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  • Passion and Language in Eighteenth-Century Literature: The Aesthetic Sublime in the Work of Eliza Haywood, Aaron Hill, and Martha Fowke by Earla Wilputte
  • Leah Thomas (bio)

Biography, Eliza Haywood, Martha Fowke, Aaron Hill, Hillarian Circle, ostracization, allegorical readings, love triangle, persona, reputation

Earla Wilputte. Passion and Language in Eighteenth-Century Literature: The Aesthetic Sublime in the Work of Eliza Haywood, Aaron Hill, and Martha Fowke. New York: Palgrave Macmillan, 2014. 240 pages. $90.00

Because little is known about Eliza Haywood, she continues to fascinate scholars. In her Passion and Language in Eighteenth-Century Literature: The Aesthetic Sublime in the Work of Eliza Haywood, Aaron Hill, and Martha Fowke, Earla Wilputte asserts “[I]n a very real sense Haywood’s identity is a fiction, because such a dearth of biographical detail has not stopped the speculations about her—has not stemmed the creation of fictions about her in an attempt to reassemble some facts about her life” (9). Although Wilputte acknowledges this perspective on Haywood, she attempts to construct Haywood’s identity through the fictional writings of Haywood, Hill, and Fowke. Wilputte elucidates how these writers, who made “up the nucleus of the London literary group, the Hillarian circle, from 1720 to 1724—attempt to develop a language for the passions that clearly conveys the deepest felt emotions” (2). Even though she focuses on these three writers, she sets Haywood apart from Hill and Fowke in Haywood’s appropriation of Hill’s masculine power and in Haywood’s writing of the sublime. Wilputte interweaves literary cultural history with the writers’ personal lives to “reveal not only how belonging to a literary culture influences writers’ work but how their works are reflective of their own passions” (8).

Passion and Language especially contributes to Kathryn R. King’s scholarship on Haywood’s early literary production and life by examining how her engagement with the intellectual activities of the Hillarian circle informed her authorial voice through the group’s experimentation with the language of the passions, which would later help to generate the language of sensibility.1 Wilputte illustrates that their writing was more than a purely intellectual endeavor: it was also deeply affected by their personal relationships with one another—a sexual relationship between Hill and Fowke and a vengeful one between Haywood and Fowke. Hence, Wilputte posits that Haywood’s amatory writing is not just the product of literary self-fashioning but also reflects her own life experience. The Hillarian circle serves as a focal point for understanding how Haywood, Hill, and Fowke influenced each other’s writing in [End Page 160] the sense that their writing was an expression of sensuality and a medium to convey the passions. Wilputte probes the Hillarian interiority, especially that of Haywood, and reveals Haywood’s balance of sexual expression (for the readers’ pleasure) and repression—deeming that Haywood adopts the latter not as a strategy to control the passions, as Kathleen Lubey argues, but as a result of her own life experience published in her writing (especially in The Injur’d Husband [1722] and Memoirs of a Certain Island Adjacent to the Kingdom of Utopia [1724–25]). Thus, Wilputte underplays Haywood’s conscious self-fashioning and situates her instead within the susceptibility of her own passions, which she argues Haywood later learns to express more moderately and cautiously.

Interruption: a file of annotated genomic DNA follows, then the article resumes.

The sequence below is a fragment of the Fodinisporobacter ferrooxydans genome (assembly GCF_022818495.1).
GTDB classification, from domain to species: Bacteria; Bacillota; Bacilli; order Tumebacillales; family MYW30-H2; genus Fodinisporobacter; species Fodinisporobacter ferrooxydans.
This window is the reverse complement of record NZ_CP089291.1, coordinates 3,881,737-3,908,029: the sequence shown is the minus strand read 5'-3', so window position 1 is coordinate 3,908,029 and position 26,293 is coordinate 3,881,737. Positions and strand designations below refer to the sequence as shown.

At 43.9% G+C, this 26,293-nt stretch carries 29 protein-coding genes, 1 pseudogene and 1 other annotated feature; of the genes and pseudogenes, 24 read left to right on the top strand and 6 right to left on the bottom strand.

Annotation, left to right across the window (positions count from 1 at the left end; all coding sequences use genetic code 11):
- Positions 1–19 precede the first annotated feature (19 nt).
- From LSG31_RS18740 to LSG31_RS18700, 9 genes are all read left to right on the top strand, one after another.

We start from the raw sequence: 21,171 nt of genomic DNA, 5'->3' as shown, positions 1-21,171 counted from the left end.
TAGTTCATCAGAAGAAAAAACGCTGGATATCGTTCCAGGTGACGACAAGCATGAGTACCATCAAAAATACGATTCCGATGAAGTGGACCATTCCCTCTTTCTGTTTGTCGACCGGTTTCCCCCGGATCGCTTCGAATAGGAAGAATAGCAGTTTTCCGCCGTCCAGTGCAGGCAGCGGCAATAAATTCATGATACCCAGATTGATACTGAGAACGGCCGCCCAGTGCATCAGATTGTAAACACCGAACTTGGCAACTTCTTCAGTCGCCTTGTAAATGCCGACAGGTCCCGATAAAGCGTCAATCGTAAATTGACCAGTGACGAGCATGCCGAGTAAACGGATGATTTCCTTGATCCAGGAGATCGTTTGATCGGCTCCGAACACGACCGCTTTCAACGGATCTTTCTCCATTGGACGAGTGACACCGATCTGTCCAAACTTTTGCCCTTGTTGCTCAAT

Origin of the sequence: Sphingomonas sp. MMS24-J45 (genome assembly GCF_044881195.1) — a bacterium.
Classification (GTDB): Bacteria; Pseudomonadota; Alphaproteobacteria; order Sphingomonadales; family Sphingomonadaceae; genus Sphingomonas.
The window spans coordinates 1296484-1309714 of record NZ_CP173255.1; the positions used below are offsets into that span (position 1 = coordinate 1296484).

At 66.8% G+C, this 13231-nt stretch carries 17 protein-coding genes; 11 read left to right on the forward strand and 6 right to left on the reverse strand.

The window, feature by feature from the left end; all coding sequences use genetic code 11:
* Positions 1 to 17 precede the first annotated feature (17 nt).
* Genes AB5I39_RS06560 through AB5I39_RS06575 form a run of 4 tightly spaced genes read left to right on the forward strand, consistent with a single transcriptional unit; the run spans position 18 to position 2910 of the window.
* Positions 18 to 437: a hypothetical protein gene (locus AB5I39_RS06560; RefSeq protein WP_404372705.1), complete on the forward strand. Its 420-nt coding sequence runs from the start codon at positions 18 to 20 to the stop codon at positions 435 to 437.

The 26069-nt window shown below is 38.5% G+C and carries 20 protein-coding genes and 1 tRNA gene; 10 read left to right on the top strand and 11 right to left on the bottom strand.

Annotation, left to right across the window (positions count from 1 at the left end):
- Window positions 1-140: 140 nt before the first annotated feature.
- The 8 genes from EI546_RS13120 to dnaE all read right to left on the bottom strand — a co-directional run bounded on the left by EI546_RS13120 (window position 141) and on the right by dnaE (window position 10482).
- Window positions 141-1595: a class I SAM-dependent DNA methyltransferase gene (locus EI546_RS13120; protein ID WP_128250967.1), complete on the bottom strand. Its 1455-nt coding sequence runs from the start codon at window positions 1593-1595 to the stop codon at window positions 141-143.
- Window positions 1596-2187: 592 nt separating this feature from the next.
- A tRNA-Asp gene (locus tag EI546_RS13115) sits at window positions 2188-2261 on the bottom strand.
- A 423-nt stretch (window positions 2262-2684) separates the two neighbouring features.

Wilputte follows a triangular love affair involving Haywood, Hill, and Fowke that Wilputt avers left Haywood vengefully jealous. Following this trajectory, the body, lust, orgasm, and vengeance get encoded within the text—terminating in the cooling of Hill’s passions and the ostracizing of both women from the Hillarian circle. Wilputte analyzes the language of the passions in these authors’ texts while simultaneously reading the authors’ lives through their writings, culminating in a biographical account of the triangle. By framing Passion and Language with the book’s first and final chapters, both on language, she initially discusses a need for such a language of passions and concludes with the vulnerabilities this language may cause for women, a trajectory that parallels the journey from the triangle’s amorous beginnings to its alienation of first Haywood and then Fowke. In addition, Wilputte includes notes...


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pp. 160-165
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